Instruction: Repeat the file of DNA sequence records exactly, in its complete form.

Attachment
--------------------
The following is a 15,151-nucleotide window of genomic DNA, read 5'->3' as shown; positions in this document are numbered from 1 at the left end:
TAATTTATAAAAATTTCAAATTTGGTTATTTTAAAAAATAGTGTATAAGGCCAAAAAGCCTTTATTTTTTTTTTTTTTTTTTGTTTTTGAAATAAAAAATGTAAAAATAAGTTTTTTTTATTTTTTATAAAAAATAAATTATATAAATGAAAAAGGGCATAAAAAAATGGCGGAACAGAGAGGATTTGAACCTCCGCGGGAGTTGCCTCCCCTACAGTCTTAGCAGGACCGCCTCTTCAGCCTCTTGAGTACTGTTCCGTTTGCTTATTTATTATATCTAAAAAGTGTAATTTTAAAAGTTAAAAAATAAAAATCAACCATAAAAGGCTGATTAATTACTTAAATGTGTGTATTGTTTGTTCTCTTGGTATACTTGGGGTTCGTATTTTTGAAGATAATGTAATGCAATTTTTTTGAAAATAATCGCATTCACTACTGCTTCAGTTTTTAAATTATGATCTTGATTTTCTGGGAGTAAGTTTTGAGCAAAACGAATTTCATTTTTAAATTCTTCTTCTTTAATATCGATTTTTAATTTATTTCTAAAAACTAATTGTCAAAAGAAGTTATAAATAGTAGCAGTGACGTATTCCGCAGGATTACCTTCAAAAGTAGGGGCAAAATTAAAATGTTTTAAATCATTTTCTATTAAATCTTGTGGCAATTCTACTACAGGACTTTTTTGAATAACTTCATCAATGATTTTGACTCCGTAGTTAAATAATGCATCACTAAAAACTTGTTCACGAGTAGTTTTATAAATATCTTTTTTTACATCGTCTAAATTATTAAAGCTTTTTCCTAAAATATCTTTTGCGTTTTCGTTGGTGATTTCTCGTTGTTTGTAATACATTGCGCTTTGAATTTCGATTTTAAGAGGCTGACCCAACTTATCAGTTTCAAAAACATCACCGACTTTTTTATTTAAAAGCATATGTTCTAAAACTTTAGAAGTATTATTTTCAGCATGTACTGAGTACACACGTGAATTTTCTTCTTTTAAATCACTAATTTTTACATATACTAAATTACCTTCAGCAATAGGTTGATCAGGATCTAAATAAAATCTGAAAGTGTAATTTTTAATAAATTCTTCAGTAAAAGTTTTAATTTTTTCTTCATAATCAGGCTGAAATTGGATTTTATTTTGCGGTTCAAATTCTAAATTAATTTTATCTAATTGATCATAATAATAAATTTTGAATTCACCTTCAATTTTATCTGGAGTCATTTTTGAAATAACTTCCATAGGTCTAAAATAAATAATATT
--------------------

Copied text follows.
The following is a 15,151-nucleotide window of genomic DNA, read 5'->3' as shown; positions in this document are numbered from 1 at the left end:
TAATTTATAAAAATTTCAAATTTGGTTATTTTAAAAAATAGTGTATAAGGCCAAAAAGCCTTTATTTTTTTTTTTTTTTTTTGTTTTTGAAATAAAAAATGTAAAAATAAGTTTTTTTTATTTTTTATAAAAAATAAATTATATAAATGAAAAAGGGCATAAAAAAATGGCGGAACAGAGAGGATTTGAACCTCCGCGGGAGTTGCCTCCCCTACAGTCTTAGCAGGACCGCCTCTTCAGCCTCTTGAGTACTGTTCCGTTTGCTTATTTATTATATCTAAAAAGTGTAATTTTAAAAGTTAAAAAATAAAAATCAACCATAAAAGGCTGATTAATTACTTAAATGTGTGTATTGTTTGTTCTCTTGGTATACTTGGGGTTCGTATTTTTGAAGATAATGTAATGCAATTTTTTTGAAAATAATCGCATTCACTACTGCTTCAGTTTTTAAATTATGATCTTGATTTTCTGGGAGTAAGTTTTGAGCAAAACGAATTTCATTTTTAAATTCTTCTTCTTTAATATCGATTTTTAATTTATTTCTAAAAACTAATTGTCAAAAGAAGTTATAAATAGTAGCAGTGACGTATTCCGCAGGATTACCTTCAAAAGTAGGGGCAAAATTAAAATGTTTTAAATCATTTTCTATTAAATCTTGTGGCAATTCTACTACAGGACTTTTTTGAATAACTTCATCAATGATTTTGACTCCGTAGTTAAATAATGCATCACTAAAAACTTGTTCACGAGTAGTTTTATAAATATCTTTTTTTACATCGTCTAAATTATTAAAGCTTTTTCCTAAAATATCTTTTGCGTTTTCGTTGGTGATTTCTCGTTGTTTGTAATACATTGCGCTTTGAATTTCGATTTTAAGAGGCTGACCCAACTTATCAGTTTCAAAAACATCACCGACTTTTTTATTTAAAAGCATATGTTCTAAAACTTTAGAAGTATTATTTTCAGCATGTACTGAGTACACACGTGAATTTTCTTCTTTTAAATCACTAATTTTTACATATACTAAATTACCTTCAGCAATAGGTTGATCAGGATCTAAATAAAATCTGAAAGTGTAATTTTTAATAAATTCTTCAGTAAAAGTTTTAATTTTTTCTTCATAATCAGGCTGAAATTGGATTTTATTTTGCGGTTCAAATTCTAAATTAATTTTATCTAATTGATCATAATAATAAATTTTGAATTCACCTTCAATTTTATCTGGAGTCATTTTTGAAATAACTTCCATAGGTCTAAAATAAATAATATT